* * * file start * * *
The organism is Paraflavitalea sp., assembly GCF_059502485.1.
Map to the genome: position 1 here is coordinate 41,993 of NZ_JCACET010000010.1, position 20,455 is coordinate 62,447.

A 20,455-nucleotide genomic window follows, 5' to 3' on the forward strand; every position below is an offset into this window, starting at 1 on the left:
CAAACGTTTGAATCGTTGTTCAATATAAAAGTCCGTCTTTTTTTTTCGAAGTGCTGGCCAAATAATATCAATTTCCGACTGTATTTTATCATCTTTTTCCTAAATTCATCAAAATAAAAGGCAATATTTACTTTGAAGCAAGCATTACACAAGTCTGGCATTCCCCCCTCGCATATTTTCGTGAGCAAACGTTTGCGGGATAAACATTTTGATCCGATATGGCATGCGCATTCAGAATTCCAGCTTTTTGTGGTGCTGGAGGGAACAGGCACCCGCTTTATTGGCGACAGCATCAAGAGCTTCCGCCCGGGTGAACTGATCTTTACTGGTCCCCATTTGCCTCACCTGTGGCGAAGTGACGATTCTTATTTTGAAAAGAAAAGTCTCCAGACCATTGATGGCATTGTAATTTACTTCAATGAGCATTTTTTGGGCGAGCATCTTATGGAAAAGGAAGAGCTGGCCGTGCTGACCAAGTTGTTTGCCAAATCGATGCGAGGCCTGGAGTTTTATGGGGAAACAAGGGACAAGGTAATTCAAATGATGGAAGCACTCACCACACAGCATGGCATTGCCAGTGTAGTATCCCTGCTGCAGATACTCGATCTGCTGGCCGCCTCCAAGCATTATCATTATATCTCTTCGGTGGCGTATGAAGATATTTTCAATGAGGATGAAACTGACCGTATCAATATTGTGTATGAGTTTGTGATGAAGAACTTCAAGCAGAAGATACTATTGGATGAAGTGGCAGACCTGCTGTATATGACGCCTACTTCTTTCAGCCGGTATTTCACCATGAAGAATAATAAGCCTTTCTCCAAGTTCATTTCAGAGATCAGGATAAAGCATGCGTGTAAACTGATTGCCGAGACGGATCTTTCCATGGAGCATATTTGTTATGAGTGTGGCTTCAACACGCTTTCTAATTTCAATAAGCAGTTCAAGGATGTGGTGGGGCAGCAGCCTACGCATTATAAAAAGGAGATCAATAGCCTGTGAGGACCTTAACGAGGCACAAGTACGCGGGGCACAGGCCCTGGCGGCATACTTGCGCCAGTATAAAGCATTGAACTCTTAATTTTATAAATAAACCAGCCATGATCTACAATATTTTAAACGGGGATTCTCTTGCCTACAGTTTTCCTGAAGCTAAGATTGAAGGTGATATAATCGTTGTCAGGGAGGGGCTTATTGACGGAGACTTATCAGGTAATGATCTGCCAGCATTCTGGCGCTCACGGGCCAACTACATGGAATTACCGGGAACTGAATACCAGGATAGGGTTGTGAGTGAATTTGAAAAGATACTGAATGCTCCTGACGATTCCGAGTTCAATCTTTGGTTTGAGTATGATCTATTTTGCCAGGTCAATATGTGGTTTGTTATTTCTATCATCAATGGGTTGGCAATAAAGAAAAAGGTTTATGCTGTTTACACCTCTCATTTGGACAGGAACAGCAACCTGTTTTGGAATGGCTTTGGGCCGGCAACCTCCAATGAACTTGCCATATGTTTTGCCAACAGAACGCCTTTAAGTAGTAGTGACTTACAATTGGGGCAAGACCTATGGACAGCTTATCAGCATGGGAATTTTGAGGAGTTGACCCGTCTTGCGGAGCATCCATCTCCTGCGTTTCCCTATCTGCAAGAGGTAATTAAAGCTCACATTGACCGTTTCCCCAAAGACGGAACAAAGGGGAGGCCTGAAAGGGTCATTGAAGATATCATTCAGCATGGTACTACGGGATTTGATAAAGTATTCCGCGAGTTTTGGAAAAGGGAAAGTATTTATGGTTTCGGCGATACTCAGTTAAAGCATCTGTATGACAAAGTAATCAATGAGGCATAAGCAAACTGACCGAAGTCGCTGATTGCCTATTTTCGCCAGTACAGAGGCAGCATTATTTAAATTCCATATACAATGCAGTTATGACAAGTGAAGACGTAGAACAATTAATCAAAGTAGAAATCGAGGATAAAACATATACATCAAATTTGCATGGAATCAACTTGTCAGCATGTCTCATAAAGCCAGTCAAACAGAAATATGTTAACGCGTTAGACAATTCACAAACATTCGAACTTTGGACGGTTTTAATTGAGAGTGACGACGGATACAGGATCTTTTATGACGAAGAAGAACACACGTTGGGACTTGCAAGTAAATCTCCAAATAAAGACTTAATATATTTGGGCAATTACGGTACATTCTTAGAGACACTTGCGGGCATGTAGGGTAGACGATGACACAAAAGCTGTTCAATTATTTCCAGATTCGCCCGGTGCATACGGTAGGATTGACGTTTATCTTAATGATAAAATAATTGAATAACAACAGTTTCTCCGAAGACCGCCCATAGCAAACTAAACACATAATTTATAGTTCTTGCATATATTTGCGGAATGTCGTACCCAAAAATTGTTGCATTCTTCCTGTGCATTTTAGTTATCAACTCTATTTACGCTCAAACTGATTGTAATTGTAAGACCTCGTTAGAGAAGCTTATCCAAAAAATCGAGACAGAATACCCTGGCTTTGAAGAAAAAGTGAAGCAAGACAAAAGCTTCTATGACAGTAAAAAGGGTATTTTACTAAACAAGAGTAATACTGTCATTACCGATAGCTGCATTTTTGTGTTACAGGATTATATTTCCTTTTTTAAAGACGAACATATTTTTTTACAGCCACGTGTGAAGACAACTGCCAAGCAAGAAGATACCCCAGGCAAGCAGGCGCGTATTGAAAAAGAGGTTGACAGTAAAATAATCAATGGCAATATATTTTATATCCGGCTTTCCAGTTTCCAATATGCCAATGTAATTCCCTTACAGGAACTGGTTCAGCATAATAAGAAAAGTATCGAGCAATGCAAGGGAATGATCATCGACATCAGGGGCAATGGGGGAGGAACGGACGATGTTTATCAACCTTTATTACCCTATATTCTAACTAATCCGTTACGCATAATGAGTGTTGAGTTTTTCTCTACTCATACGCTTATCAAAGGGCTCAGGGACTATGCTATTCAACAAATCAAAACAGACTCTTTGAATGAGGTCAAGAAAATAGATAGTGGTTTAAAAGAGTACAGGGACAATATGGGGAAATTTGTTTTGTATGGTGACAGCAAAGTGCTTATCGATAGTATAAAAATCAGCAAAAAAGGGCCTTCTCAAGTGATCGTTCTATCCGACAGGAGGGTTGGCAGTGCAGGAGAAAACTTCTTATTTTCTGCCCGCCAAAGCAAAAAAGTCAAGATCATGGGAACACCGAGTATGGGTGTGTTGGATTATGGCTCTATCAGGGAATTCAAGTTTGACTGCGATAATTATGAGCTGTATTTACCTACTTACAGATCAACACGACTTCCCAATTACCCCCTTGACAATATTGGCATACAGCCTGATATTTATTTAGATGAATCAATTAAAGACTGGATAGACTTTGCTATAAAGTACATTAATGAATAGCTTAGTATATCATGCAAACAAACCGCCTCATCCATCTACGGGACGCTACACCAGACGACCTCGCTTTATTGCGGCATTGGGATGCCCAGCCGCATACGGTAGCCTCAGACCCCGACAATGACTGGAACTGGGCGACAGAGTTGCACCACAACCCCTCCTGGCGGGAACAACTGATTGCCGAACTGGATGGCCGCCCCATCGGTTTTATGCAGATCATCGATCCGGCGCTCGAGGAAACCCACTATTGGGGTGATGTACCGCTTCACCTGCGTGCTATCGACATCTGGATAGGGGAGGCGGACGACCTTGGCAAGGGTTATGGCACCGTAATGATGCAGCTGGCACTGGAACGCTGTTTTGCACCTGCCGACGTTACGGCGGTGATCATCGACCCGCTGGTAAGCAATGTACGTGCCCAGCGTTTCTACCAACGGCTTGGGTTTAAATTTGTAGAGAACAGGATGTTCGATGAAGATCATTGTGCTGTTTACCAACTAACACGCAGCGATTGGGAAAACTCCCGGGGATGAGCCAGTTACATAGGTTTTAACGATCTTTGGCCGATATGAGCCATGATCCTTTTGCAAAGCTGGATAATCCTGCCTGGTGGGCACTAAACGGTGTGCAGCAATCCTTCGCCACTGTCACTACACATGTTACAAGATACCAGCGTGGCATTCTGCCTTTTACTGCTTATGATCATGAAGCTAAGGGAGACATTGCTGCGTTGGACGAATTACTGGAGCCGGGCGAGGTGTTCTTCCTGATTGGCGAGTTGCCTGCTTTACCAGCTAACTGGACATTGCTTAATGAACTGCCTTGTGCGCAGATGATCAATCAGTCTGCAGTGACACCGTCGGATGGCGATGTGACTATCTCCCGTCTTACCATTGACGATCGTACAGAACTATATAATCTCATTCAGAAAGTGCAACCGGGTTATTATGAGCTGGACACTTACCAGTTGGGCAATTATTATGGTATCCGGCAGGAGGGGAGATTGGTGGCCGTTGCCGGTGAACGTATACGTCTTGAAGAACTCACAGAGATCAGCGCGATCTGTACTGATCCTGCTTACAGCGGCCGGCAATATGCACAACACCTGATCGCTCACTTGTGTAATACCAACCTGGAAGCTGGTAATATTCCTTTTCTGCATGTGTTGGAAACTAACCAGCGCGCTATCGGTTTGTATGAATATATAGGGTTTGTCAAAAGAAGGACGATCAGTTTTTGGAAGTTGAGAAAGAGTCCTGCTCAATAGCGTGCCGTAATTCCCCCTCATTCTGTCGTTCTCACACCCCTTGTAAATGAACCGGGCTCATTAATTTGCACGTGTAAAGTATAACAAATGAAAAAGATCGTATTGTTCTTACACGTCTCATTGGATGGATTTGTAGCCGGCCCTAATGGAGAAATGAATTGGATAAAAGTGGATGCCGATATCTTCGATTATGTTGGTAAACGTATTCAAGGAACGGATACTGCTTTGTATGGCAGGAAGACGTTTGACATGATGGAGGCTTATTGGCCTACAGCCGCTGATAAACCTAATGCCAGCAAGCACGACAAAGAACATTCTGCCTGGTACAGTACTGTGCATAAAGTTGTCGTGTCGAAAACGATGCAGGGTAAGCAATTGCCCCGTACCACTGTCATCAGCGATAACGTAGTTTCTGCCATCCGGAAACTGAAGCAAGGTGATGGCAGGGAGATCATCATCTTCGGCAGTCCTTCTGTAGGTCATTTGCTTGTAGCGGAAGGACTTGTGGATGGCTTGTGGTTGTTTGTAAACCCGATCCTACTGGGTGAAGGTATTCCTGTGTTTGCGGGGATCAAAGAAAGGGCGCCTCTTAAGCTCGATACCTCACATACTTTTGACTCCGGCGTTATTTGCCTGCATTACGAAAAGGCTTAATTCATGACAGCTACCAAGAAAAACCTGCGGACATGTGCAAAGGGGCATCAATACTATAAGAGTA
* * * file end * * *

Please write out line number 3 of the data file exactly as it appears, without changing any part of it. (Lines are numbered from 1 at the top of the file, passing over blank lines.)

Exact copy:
A 20,455-nucleotide genomic window follows, 5' to 3' on the forward strand; every position below is an offset into this window, starting at 1 on the left: